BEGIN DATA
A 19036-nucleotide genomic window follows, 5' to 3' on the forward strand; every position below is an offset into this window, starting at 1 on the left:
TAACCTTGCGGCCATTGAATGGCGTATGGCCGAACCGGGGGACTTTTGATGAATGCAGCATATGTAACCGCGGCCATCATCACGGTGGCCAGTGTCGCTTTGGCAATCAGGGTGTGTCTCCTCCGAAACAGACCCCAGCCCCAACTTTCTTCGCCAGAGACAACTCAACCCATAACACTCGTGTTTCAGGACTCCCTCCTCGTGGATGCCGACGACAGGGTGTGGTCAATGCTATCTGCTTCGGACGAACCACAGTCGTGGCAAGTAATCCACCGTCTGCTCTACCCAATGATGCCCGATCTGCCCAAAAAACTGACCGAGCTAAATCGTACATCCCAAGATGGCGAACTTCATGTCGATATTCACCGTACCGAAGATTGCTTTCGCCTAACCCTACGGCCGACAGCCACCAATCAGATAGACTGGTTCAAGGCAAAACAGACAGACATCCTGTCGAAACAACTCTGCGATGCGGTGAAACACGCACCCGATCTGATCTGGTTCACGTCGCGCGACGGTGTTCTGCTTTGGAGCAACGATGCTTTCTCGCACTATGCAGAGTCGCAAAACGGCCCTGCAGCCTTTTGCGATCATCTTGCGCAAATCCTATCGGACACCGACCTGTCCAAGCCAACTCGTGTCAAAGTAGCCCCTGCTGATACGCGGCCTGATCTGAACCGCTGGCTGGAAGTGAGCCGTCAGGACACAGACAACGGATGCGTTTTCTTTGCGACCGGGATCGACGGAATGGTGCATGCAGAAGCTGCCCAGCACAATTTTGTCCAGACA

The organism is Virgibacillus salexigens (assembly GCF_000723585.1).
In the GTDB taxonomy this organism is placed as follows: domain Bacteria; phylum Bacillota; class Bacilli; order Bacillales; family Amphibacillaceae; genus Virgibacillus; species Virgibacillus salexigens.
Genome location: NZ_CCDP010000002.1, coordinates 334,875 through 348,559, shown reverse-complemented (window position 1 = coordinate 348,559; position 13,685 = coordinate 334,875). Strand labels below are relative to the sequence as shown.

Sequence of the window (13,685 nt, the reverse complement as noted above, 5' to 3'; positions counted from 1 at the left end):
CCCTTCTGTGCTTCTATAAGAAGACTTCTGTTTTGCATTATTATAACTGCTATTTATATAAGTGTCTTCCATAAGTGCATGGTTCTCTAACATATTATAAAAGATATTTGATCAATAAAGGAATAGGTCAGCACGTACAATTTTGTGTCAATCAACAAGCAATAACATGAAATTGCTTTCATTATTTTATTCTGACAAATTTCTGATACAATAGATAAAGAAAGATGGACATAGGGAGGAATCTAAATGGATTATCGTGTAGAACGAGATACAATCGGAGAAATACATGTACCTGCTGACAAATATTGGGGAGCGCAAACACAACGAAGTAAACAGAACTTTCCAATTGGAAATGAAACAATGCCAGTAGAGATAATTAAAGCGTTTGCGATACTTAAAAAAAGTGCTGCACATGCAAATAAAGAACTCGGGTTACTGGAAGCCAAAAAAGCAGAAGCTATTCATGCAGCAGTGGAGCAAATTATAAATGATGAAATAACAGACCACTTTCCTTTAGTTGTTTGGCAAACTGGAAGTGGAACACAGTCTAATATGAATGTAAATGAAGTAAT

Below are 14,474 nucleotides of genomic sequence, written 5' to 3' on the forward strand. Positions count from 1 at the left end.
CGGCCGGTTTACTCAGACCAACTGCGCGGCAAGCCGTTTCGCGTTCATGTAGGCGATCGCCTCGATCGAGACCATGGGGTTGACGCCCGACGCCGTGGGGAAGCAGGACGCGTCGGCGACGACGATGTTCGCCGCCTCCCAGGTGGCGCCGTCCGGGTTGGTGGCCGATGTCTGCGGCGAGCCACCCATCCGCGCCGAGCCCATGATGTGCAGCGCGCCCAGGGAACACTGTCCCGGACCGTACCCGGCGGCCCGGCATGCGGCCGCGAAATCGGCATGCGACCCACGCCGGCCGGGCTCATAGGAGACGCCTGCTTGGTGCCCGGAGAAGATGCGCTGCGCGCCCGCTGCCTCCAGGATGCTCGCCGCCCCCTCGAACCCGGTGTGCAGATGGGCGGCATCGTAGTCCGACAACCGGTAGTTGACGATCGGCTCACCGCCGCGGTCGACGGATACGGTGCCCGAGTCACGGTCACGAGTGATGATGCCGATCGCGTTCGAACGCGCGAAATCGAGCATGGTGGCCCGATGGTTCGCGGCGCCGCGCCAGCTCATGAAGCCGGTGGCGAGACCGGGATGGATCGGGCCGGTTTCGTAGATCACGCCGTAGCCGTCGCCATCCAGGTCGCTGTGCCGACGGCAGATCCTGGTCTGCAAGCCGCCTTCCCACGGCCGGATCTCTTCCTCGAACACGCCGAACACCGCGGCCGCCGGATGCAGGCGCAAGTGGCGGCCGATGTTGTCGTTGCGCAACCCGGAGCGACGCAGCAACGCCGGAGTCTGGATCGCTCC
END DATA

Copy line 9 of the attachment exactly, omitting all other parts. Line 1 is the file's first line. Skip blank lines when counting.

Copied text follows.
CGGCCGGTTTACTCAGACCAACTGCGCGGCAAGCCGTTTCGCGTTCATGTAGGCGATCGCCTCGATCGAGACCATGGGGTTGACGCCCGACGCCGTGGGGAAGCAGGACGCGTCGGCGACGACGATGTTCGCCGCCTCCCAGGTGGCGCCGTCCGGGTTGGTGGCCGATGTCTGCGGCGAGCCACCCATCCGCGCCGAGCCCATGATGTGCAGCGCGCCCAGGGAACACTGTCCCGGACCGTACCCGGCGGCCCGGCATGCGGCCGCGAAATCGGCATGCGACCCACGCCGGCCGGGCTCATAGGAGACGCCTGCTTGGTGCCCGGAGAAGATGCGCTGCGCGCCCGCTGCCTCCAGGATGCTCGCCGCCCCCTCGAACCCGGTGTGCAGATGGGCGGCATCGTAGTCCGACAACCGGTAGTTGACGATCGGCTCACCGCCGCGGTCGACGGATACGGTGCCCGAGTCACGGTCACGAGTGATGATGCCGATCGCGTTCGAACGCGCGAAATCGAGCATGGTGGCCCGATGGTTCGCGGCGCCGCGCCAGCTCATGAAGCCGGTGGCGAGACCGGGATGGATCGGGCCGGTTTCGTAGATCACGCCGTAGCCGTCGCCATCCAGGTCGCTGTGCCGACGGCAGATCCTGGTCTGCAAGCCGCCTTCCCACGGCCGGATCTCTTCCTCGAACACGCCGAACACCGCGGCCGCCGGATGCAGGCGCAAGTGGCGGCCGATGTTGTCGTTGCGCAACCCGGAGCGACGCAGCAACGCCGGAGTCTGGATCGCTCC